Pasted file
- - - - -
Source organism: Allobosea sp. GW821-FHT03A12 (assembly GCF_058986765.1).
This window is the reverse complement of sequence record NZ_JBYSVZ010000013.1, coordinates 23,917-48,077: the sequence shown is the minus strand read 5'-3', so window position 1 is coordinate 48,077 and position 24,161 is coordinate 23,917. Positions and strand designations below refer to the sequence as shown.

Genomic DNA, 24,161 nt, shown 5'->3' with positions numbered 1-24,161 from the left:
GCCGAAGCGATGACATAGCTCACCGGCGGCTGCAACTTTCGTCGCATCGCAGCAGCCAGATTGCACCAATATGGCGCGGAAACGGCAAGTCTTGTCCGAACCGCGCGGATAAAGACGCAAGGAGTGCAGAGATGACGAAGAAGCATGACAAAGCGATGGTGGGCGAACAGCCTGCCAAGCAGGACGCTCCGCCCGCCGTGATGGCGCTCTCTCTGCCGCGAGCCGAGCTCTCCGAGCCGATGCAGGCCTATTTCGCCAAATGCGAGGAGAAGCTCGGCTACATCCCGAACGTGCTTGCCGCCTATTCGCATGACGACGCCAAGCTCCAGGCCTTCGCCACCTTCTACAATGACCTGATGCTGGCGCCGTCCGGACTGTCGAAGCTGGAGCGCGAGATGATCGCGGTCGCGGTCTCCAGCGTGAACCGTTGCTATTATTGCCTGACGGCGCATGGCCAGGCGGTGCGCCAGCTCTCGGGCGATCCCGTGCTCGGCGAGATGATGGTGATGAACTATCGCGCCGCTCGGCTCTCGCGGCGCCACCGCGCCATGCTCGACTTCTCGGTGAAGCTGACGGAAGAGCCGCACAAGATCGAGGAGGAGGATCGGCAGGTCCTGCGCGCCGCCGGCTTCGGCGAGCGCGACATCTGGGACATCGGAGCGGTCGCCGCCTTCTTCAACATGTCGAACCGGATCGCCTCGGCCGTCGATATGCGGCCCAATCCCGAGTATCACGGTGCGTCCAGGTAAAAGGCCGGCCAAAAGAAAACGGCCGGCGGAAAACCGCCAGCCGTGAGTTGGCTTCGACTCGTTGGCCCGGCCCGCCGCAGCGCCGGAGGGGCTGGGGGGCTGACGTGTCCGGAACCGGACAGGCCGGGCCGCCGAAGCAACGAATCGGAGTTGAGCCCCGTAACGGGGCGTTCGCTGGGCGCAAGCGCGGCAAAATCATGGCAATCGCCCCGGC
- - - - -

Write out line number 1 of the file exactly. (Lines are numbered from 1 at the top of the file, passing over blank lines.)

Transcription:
Source organism: Allobosea sp. GW821-FHT03A12 (assembly GCF_058986765.1).